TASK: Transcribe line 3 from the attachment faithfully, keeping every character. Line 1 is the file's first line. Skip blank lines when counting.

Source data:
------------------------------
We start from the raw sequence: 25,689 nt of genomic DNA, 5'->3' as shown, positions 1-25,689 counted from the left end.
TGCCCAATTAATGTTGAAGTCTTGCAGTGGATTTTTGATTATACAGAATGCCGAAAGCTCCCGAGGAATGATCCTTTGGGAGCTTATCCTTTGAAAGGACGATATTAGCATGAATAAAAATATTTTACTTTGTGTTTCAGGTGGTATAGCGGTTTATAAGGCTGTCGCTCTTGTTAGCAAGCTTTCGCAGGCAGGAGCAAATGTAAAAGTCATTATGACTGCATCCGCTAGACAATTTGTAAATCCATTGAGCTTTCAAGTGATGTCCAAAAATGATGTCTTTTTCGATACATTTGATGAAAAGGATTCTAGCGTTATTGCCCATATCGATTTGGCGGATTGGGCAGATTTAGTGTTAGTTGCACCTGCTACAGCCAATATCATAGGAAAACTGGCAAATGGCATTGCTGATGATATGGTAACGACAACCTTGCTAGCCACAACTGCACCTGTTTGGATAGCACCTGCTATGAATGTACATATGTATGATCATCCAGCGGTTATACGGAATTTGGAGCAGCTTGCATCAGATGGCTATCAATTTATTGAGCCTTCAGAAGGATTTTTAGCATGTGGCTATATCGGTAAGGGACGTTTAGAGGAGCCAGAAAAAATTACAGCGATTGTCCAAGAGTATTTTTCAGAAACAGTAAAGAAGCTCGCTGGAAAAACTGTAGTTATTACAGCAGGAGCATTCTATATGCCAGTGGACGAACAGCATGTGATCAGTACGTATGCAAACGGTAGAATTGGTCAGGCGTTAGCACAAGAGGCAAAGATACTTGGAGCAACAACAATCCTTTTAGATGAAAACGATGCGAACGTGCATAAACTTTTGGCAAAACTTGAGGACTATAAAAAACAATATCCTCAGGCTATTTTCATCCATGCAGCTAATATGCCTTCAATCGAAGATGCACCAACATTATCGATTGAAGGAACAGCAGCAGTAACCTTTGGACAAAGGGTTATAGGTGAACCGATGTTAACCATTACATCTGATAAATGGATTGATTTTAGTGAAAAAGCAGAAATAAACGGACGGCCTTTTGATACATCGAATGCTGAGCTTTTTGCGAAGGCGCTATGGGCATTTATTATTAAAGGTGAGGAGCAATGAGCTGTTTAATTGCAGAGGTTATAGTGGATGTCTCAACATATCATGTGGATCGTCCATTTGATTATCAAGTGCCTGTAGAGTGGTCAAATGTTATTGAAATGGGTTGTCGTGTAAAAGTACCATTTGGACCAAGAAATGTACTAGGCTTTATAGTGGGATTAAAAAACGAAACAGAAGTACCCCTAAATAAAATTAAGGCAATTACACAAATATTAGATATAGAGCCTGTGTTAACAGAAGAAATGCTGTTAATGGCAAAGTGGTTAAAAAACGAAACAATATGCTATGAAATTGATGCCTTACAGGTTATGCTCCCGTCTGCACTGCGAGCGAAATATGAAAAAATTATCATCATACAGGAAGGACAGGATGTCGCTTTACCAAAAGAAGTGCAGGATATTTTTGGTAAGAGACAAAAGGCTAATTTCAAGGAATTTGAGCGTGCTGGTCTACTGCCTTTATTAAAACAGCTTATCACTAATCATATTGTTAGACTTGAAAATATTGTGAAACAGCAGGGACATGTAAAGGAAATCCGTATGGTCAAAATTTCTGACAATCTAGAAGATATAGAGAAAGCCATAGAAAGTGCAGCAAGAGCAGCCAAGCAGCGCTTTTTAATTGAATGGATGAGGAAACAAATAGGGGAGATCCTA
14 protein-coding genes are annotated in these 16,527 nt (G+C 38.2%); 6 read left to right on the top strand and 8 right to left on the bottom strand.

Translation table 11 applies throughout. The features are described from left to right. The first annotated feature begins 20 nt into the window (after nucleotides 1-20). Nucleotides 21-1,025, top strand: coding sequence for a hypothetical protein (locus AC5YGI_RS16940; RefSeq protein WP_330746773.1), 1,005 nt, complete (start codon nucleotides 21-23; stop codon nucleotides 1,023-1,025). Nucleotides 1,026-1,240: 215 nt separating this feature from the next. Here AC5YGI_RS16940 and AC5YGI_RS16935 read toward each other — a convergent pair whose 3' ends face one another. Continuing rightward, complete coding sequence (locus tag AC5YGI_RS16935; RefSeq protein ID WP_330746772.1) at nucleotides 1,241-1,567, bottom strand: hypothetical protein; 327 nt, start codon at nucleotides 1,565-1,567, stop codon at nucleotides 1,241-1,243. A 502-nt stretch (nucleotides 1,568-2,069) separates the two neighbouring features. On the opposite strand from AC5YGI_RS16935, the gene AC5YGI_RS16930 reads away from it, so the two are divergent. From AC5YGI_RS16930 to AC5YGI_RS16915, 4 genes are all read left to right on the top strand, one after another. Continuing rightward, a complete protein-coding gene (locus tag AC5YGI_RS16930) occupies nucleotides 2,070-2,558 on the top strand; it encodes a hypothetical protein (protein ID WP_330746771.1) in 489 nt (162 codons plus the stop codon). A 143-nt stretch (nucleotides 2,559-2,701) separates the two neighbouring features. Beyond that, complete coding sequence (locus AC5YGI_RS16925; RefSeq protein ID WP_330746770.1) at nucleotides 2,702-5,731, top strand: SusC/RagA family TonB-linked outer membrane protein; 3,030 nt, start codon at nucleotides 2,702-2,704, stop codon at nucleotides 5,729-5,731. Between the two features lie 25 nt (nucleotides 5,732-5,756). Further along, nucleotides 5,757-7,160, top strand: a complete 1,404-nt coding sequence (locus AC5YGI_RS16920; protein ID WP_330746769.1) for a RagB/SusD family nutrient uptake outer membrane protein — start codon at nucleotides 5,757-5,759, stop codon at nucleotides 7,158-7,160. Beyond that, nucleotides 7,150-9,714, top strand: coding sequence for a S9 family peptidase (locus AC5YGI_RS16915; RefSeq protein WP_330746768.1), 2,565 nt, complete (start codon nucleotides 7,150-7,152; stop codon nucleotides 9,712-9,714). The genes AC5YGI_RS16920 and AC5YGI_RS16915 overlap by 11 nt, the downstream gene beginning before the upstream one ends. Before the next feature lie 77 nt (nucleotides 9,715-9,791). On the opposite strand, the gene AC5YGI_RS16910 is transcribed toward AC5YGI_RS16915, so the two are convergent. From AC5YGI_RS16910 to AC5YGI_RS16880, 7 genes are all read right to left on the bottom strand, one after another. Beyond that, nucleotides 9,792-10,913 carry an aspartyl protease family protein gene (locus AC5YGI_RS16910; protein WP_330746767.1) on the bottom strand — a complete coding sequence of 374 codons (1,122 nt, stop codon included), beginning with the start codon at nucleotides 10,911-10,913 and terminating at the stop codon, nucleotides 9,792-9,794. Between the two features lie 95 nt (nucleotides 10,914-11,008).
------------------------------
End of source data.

14 protein-coding genes are annotated in these 16,527 nt (G+C 38.2%); 6 read left to right on the top strand and 8 right to left on the bottom strand.